New York – An exhibition of the earliest photographs of Upper Burma, by Linnaeus Tripe, will be on view at Hans P. Kraus Jr. Fine Photographs from February 11 to April 12, 2013. Linnaeus Tripe: Views of Burma will present more than 20 salt prints from waxed paper negatives made in 1855. This will be the first time the photographs have been on view in the United States. Highlights in the exhibition include memorable images of pagodas and temples, landscapes, and monumental sculptures of Buddhas and dragons.
A pioneer of early photographic techniques, Captain Linnaeus Tripe (English, 1822-1902) began to experiment with photography between 1851 and 1854. His first images in India were made in 1854 when he was on leave from his regiment in the East India Company army. His work was shown in the Madras Exhibition of Raw Products, Arts, and Manufactures of Southern India, in early 1855. The jury reported that Tripe's work was the "best series of photographic views on paper," and his work came to the attention of notables, including the 1st Marquess of Dalhousie, Governor-General of India. Hoping to secure a peace treaty with the Burmese, Lord Dalhousie sent a diplomatic mission to the Court of Ava at Amerapoora in the summer of 1855. Linnaeus Tripe was appointed the official photographer.
The journey up Burma's Irrawaddy River proved demanding. Tripe later noted that he "was working against time" and that his photographic project had been severely curtailed by "unfavourable weather, sickness, and the circumstances unavoidably attending such a mission." Nevertheless, Tripe's images of Burma were very well received. The jury at the 1857 Madras Exhibition, where the Burma pictures were on view, declared them "excellent, remarkable for great distinctness and their unusual and beautiful tint." A fellow artist noted that "Captain Tripe's beautiful photographs render description needless."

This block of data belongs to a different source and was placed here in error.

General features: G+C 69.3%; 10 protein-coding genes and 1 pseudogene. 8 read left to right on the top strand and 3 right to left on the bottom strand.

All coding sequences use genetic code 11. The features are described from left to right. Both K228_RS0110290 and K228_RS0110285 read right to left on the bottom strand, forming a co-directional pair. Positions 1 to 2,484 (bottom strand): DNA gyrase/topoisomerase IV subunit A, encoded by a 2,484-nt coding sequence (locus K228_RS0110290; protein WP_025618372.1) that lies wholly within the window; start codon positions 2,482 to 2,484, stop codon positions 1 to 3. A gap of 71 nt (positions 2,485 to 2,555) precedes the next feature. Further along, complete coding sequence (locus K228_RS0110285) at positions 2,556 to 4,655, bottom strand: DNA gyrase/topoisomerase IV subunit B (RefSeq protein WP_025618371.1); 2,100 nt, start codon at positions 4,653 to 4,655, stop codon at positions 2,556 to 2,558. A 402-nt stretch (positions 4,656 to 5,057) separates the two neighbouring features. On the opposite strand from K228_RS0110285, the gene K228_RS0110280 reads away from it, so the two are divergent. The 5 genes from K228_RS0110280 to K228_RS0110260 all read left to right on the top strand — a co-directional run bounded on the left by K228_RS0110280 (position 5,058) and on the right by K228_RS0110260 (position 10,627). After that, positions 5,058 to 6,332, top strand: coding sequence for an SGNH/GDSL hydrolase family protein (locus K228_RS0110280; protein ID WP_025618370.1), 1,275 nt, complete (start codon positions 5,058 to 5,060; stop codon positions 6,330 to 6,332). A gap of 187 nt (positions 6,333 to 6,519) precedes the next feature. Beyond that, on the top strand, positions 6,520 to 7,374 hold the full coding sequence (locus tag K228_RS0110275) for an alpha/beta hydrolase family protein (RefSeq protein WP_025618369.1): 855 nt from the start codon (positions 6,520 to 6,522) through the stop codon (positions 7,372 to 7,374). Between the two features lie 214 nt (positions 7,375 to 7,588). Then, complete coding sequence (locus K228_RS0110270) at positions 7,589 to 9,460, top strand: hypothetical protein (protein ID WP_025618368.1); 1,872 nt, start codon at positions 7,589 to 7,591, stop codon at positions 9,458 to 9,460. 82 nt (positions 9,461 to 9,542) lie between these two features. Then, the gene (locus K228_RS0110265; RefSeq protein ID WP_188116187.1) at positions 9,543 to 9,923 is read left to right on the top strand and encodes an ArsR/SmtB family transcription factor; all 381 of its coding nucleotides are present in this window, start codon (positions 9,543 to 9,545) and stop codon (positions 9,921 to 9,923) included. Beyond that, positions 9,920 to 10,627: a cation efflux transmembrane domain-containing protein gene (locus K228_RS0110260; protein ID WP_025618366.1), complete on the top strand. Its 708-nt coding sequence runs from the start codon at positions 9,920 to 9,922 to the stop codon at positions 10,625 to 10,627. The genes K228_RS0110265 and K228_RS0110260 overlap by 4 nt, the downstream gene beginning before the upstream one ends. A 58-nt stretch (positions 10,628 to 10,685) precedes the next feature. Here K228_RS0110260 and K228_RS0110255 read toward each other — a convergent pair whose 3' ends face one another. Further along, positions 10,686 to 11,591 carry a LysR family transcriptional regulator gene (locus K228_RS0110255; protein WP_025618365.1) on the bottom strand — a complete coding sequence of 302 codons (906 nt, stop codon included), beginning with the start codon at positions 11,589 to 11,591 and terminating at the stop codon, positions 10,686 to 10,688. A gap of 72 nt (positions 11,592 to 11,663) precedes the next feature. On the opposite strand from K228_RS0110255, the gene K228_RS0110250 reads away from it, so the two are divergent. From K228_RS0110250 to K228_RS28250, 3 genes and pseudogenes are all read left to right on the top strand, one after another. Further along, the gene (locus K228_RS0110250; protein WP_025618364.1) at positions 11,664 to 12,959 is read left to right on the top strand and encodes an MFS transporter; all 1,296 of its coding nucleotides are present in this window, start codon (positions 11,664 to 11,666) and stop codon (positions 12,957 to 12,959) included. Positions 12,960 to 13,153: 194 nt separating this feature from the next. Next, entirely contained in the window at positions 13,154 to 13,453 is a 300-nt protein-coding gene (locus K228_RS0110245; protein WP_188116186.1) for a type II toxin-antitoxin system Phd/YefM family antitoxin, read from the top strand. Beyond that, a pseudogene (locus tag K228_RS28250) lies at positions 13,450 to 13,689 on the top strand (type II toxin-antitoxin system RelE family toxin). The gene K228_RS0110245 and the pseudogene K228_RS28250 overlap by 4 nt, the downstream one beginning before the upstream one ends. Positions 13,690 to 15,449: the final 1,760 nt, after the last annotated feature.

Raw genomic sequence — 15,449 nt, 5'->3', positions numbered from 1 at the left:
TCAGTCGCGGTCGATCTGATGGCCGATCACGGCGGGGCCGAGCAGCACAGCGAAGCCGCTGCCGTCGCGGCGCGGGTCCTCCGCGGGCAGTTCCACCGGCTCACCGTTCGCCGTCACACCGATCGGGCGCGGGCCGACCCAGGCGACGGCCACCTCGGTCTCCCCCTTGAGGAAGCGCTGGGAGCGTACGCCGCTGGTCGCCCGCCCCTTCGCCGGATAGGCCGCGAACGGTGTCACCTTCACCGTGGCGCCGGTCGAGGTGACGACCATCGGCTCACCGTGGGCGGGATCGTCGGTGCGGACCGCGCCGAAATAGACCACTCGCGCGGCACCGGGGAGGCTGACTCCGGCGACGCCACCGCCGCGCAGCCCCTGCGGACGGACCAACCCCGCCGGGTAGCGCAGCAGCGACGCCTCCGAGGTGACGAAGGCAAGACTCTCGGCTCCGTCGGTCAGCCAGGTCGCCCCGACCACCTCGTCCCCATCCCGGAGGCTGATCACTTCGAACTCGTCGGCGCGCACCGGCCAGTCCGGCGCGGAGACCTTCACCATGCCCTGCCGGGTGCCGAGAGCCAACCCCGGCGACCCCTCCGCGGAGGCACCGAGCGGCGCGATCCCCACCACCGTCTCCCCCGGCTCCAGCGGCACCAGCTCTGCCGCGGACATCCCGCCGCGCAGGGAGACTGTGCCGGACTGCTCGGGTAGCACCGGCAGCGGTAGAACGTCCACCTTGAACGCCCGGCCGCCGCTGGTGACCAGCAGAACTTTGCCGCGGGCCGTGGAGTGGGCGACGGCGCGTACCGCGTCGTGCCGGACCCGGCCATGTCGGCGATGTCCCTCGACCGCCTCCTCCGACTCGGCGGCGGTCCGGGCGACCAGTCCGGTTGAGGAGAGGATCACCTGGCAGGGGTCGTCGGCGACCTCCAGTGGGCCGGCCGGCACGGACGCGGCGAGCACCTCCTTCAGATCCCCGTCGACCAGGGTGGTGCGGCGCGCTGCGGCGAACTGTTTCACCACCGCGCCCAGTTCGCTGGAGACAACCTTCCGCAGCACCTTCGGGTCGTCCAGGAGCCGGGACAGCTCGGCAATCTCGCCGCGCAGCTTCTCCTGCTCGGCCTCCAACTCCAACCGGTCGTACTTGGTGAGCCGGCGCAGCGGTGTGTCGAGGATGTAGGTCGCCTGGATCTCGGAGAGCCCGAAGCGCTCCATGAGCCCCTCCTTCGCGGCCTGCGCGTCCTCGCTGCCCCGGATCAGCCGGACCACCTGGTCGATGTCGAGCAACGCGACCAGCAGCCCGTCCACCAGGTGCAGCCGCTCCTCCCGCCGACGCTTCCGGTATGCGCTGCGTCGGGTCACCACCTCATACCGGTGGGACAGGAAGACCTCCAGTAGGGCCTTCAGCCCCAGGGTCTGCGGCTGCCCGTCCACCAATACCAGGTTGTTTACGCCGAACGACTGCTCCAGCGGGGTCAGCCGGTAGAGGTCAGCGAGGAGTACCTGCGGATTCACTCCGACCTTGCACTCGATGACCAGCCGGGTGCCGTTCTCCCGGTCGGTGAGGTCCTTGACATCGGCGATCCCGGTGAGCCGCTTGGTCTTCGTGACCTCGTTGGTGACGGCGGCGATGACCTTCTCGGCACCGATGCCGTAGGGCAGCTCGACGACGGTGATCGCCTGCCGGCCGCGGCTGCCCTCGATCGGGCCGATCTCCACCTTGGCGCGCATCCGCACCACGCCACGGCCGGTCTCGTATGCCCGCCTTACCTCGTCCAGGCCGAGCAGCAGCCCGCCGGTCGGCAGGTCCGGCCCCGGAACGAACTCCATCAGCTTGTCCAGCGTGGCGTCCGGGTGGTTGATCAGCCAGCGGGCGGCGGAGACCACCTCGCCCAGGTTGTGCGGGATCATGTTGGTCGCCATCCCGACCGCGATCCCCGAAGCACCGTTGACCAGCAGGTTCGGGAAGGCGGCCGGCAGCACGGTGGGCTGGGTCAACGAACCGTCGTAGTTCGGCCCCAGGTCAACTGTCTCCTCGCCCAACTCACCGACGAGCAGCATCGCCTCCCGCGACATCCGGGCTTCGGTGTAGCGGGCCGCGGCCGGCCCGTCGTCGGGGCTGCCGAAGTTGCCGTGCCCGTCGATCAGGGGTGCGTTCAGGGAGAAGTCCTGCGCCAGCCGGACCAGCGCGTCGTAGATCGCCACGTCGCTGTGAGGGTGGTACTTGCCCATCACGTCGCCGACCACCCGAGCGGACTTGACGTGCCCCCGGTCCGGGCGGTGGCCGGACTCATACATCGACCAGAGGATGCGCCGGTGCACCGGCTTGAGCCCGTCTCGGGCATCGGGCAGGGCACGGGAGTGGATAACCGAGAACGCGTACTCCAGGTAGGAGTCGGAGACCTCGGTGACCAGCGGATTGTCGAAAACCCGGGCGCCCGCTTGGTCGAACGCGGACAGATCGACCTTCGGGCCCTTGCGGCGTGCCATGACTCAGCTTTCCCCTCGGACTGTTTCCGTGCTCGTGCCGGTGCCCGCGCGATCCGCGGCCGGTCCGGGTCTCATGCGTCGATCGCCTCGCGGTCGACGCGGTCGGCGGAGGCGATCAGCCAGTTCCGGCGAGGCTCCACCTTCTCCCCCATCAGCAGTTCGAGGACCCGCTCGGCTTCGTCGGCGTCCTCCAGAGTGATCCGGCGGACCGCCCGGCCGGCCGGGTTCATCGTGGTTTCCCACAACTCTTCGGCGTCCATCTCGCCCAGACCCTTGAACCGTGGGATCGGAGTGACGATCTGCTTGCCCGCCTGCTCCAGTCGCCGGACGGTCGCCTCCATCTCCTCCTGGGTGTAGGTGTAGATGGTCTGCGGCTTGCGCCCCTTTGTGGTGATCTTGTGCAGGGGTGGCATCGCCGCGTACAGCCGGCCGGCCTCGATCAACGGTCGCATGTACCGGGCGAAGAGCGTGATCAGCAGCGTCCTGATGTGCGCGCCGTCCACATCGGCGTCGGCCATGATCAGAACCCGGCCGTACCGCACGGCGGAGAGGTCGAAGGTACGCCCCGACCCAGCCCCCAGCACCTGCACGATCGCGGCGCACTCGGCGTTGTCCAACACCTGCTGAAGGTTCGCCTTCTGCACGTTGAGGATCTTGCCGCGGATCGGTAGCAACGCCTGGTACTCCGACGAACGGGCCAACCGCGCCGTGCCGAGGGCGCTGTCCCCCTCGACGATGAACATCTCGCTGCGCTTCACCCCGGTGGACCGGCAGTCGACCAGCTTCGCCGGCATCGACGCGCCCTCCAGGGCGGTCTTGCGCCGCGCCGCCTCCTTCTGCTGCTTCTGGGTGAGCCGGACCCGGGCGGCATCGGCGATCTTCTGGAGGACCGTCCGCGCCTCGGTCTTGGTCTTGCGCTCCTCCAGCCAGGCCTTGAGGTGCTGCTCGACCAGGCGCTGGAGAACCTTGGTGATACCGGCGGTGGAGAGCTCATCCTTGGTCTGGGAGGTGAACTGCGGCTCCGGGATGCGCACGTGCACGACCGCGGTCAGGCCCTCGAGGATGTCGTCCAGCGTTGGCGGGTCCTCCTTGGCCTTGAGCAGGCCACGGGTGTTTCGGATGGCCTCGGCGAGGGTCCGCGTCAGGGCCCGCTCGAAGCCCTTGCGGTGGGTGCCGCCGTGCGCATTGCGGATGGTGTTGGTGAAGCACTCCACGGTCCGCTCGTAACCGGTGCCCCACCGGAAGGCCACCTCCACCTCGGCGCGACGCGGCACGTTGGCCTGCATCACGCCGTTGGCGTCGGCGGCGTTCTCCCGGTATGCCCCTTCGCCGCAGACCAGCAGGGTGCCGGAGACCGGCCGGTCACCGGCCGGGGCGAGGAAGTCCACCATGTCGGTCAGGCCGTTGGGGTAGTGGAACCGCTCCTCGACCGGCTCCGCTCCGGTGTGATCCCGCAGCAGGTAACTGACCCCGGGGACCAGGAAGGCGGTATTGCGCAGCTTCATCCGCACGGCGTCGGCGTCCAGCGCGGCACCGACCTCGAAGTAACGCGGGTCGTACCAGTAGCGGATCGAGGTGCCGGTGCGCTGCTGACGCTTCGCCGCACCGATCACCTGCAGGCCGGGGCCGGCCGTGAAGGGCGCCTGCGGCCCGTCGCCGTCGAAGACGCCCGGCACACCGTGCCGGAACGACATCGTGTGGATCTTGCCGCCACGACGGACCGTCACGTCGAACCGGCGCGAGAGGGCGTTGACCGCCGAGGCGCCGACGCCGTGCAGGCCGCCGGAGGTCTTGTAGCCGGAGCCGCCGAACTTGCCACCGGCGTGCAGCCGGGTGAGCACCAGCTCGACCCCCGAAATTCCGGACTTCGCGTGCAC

The exhibition includes a Colossal Statue of Guatama, a 37-foot-high Buddha towering over the surrounding pagodas. A dream-like image of Amerapoora reflects a pagoda in the moat. An imposing view of Pugahm Myo depicts Pato-budho-nya Pagoda dramatically silhouetted against the sky. The massive temple, Damayangyee Pagoda at Pugahm Myo, shows architectural detail "well worth notice" according to Tripe.Work by Linnaeus Tripe can be found in the collections of The Metropolitan Museum of Art, New York; the National Gallery, Washington, D.C.; the J. Paul Getty Museum, Los Angeles; and the British Library, London.